Whatever happened to Malcolm Turnbull? It’s more than a year since the Prime Minister took office in the most dramatic fashion, but the days of a 68 per cent approval rating are far behind him. Tony Abbott is restless on the backbench, the latte sippers think Turnbull broke their hearts, the Senate is a zoo and the so-called delcon hard conservatives despise him. It makes you wonder if the coup in September last year was for anyone. Well, Peter van Onselen, a contributing editor to this newspaper, and his regular collaborator Wayne Errington are wondering the same thing. The academic duo has worked together on several book-length quickies about our recent political history. The Turnbull Gamble follows Turnbull from the day he dethroned Abbott to the Pyrrhic victory of election night this year. A lot of it may seem like old news but this book provides a handy guide to the past 14 months in federal politics.
At the heart of The Turnbull Gamble is the question of the Liberal Party and the nature of Australian conservatism. Most people would probably divide the nation’s ruling party into a moderate faction led by Turnbull and a conservative one led by Abbott. Van Onselen and Errington show it’s not quite that simple.
Turnbull’s leadership push succeeded because it was led by members of the Liberal Right such as John Howard’s former chief of staff Arthur Sinodinos and Victorian right-winger Mitch Fifield (who had helped tumble Turnbull as opposition leader over his support of Kevin Rudd’s emissions trading scheme). The authors think it’s Turnbull’s friends more than his enemies who are pushing him to the right.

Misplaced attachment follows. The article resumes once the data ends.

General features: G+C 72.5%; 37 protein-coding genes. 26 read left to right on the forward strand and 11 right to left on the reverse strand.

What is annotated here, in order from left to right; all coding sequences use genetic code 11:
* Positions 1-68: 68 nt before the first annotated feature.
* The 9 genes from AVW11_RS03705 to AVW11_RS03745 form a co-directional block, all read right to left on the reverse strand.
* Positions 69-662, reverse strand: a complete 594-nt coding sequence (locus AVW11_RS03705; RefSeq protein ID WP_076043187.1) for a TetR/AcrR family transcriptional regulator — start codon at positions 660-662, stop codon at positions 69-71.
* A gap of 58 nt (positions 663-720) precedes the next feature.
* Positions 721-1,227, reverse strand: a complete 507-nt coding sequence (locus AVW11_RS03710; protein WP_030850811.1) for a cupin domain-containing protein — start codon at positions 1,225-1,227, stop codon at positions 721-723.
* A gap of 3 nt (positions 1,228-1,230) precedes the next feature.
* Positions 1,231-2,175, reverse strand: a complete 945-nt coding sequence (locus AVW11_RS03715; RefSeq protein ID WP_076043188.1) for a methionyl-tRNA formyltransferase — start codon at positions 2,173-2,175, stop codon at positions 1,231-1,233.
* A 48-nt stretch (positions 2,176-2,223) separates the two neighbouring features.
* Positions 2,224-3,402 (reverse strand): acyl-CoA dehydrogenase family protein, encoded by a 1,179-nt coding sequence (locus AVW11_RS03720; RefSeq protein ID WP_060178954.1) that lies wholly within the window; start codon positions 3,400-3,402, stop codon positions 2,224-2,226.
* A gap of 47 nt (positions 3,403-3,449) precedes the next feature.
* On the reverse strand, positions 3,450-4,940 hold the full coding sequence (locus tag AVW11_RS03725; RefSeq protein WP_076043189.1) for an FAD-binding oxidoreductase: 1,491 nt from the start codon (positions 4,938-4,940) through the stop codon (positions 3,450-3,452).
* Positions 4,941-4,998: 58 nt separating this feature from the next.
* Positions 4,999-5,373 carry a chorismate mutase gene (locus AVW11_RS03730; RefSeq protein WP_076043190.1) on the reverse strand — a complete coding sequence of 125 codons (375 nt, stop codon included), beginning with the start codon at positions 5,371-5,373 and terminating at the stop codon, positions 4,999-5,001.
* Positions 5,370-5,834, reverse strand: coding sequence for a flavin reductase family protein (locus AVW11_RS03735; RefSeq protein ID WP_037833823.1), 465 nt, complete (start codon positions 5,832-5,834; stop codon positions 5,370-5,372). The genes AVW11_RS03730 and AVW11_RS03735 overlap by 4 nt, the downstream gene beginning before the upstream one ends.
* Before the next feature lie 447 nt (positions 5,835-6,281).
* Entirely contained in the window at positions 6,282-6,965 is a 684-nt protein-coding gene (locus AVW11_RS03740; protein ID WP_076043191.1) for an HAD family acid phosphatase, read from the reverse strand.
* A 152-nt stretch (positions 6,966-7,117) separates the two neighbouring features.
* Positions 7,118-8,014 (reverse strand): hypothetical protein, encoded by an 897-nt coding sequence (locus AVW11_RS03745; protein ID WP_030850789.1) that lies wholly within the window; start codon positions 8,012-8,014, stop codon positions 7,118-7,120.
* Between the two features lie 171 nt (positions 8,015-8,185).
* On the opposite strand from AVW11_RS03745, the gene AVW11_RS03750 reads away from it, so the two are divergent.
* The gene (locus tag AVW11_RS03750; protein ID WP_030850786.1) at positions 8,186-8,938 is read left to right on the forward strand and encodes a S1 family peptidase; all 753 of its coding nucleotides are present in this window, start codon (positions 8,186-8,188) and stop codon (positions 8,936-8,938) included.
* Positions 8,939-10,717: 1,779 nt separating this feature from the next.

Yes, Turnbull supports gay marriage and believes in climate change. But it was his opposition to Rudd’s refugee policies that would evolve into Abbott’s “stop the boats” mantra and his opposition to the second stimulus package that would form the basis of the Coalition’s “debt and deficit disaster” chant. Van Onselen and Errington provide a convincing portrait of a somewhat traditional Liberal leader, one that may surprise both the lefties still pining for the Mal who used to wear leather jackets on the ABC’s Q&A and the Abbott supporters who think he’s a Trotskyite.
Van Onselen and Errington provide a few flashbacks to Turnbull’s time as opposition leader from 2008 to 2009 where he was The Turnbull Gamble By Peter van Onselen and Wayne Errington MUP, 200pp, $29.99